At most, all we can find in the two verses are that Jesus, the Holy Spirit of God and the God and Father of Jesus are all mentioned. Anything beyond this has to be conjured up in the imagination of men. Indeed, this is what many trinitarians and oneness believers do. Trinitarians, for instance, use human imagination so as to “see” in this that “Jesus” who was baptized by John is the second alleged person of their triune “God”, and that the “Spirit of God” refers to their third person of their triune God, while the “voice out the heavens” is imagined to be the voice of their first person of their triune God. Oneness believers simply imagine that all three are the same person in three different modes or manifestations. There is definitely nothing at all in the verses that “clearly”, or even vaguely,  defines “God” as being triune. Another, after quoting Genesis 1:26 and Matthew 3:16,17, states by using a great deal of human imagination: “Here all 3 of the persons in the Godhead are present proving that the doctrine of the trinity is true.”

See:
Genesis 1:26 – God Speaks to His Son
Genesis 1:26 – Let Us and Elohim
Genesis 1:26,27 – Who Is God speaking to?

In Matthew 3:16,17, however, what do we find? Do we find anything that says that these three are all persons of one God, or that they are all one God? Absolutely not! Like all scriptures thought to present such a doctrines, such has to be imagined in the spirit of human imagination. We do find that “God” is presented as one person. How? In the phrase “spirit of God”, who is “God” being presented as? Is the spirit presented as being the spirit of the Father, the Spirit, and the Son? Hardly; such would be self-contradictory. Isaiah 61:1 reveals that it is the spirit of one person, Jehovah (Yahweh), who anoints the Messiah. Most would have to agree that “God” in this phrase, “spirit of God”, refers to the one person who speaks in Matthew 3:17, that is the God and Father of Jesus. Thus, the scripture itself identifies only one person as being “God.”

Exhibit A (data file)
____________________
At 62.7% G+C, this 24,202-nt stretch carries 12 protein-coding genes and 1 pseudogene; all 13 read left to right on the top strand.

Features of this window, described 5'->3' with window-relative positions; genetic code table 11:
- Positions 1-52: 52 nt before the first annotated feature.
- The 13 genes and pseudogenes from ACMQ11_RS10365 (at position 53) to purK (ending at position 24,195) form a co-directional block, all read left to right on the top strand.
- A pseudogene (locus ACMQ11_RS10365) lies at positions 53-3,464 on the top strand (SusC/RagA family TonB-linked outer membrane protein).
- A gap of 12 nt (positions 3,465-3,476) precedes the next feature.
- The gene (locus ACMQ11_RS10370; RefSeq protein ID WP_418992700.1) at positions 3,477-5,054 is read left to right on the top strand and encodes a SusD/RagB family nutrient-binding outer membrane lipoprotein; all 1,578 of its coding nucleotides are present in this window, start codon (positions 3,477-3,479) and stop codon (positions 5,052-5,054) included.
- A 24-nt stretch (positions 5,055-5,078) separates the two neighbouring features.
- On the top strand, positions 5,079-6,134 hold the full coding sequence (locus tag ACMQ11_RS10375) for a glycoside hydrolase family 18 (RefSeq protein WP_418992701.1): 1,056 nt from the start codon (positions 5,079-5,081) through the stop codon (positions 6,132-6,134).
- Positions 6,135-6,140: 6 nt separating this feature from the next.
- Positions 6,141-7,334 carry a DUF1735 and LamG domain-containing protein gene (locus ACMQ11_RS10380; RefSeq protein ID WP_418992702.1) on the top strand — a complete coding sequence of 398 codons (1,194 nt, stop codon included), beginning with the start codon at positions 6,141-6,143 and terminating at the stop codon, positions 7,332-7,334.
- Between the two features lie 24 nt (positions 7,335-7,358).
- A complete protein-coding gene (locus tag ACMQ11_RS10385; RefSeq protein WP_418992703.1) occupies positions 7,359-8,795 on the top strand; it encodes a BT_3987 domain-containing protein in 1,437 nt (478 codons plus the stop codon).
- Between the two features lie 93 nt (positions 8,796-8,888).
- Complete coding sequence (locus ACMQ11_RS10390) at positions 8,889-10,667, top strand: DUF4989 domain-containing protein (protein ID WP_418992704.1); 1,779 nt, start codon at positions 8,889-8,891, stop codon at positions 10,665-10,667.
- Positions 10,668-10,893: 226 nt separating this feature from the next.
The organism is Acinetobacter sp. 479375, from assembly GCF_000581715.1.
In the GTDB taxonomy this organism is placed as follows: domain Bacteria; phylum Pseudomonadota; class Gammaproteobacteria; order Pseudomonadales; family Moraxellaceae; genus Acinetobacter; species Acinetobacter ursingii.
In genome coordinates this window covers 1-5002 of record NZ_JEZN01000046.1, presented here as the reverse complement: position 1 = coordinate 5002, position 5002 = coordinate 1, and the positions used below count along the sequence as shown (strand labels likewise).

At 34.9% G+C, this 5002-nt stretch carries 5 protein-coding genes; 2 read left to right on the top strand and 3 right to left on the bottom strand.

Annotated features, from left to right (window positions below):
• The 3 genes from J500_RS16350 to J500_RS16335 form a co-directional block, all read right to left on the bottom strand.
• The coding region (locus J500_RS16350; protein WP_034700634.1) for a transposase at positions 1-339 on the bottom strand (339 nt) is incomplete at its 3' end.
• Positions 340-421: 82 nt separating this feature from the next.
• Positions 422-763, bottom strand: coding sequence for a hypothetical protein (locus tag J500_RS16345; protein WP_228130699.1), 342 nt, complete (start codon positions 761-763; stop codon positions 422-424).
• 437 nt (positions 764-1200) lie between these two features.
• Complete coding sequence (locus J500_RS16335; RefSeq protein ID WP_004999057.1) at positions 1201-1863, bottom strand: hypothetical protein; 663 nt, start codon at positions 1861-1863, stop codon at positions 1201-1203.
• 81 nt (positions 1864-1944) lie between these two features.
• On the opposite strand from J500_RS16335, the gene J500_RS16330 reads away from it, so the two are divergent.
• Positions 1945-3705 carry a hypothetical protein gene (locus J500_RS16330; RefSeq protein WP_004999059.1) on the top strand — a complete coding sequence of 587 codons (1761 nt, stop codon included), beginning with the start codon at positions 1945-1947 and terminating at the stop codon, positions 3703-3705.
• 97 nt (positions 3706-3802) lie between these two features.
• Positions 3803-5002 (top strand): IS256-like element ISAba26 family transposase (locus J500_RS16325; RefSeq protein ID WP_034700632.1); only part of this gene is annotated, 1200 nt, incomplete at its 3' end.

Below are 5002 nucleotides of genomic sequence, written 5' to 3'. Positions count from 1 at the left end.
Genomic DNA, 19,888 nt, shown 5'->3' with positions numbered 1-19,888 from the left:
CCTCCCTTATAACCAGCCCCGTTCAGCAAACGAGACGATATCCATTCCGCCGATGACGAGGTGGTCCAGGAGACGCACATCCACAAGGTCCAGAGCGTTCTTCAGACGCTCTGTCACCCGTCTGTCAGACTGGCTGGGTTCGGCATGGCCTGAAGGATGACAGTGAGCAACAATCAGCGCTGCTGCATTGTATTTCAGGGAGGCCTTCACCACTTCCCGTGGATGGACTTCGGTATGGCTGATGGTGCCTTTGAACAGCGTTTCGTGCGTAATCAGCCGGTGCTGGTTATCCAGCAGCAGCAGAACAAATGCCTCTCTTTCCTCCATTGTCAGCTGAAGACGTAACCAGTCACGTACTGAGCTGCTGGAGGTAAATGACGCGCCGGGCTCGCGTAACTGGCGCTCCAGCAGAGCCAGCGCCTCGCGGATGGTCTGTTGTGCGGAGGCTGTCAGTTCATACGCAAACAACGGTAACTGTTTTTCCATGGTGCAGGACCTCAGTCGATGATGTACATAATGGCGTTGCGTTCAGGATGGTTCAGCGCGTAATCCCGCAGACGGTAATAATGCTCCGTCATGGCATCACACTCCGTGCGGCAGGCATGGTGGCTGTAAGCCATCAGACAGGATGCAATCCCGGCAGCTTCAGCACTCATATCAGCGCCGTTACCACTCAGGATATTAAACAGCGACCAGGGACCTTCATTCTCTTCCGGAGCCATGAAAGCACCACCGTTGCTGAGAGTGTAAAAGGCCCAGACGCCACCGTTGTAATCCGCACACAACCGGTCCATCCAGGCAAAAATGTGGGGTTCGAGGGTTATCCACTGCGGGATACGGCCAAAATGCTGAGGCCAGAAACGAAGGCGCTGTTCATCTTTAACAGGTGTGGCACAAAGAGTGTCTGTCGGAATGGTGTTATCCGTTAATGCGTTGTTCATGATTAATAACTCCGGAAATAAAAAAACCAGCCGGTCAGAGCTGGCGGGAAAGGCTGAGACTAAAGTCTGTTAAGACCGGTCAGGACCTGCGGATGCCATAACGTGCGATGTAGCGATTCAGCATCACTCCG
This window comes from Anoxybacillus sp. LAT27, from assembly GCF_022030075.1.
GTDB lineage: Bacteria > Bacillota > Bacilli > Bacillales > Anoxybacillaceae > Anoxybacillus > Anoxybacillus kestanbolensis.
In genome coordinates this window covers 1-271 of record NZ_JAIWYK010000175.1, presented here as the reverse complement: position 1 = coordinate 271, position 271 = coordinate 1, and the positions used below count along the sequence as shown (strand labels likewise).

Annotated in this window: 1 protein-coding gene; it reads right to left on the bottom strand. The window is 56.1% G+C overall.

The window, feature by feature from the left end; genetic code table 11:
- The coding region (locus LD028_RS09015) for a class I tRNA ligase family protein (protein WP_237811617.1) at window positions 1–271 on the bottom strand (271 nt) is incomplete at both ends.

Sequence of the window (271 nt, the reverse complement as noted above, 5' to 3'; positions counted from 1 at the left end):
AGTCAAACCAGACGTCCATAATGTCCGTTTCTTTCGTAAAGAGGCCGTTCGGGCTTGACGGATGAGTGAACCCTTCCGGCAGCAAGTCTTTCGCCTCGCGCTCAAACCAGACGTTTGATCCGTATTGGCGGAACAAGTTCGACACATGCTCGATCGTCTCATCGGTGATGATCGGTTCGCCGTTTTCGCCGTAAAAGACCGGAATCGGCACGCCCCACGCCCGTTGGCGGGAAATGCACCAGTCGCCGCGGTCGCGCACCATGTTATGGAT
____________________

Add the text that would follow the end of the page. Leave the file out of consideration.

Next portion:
What we do not find in these verses (or any other verses in the Bible) is any thought that Jesus, the Holy Spirit, and the God and Father of Jesus are all three one God, or that there are three persons or manifestations all of whom are the one God. Nor do we find anything in the verses, or any other verses in the entire Bible, that “that the doctrine of the trinity is true.” What is actually being presented as proof that the trinity is true is what has to be imagined, assumed, added to, and read into, any and all verses that are alleged to prove that the trinity is true (The same goes for the oneness dogma).

Matthew 3:16,17, however, does reveal the sinless nature of Jesus. Jesus presented himself to God, not just as we might do, but as being the sacrificial lamb of God who was take away the sin of the world. (John 1:29) What was needed for that sacrifice was a proven loyal human, not God, since all mankind had been condemned in the disobedience of man. (1 Corinthians 15:21,22; Romans 5:12-19; 1 Timothy 2:5,6) Once one understands the Biblical basis of the atonement, one can see more clearly that the thought of making Jesus into being a person of his God becomes blasphemous.

See:
Focus on the Atonement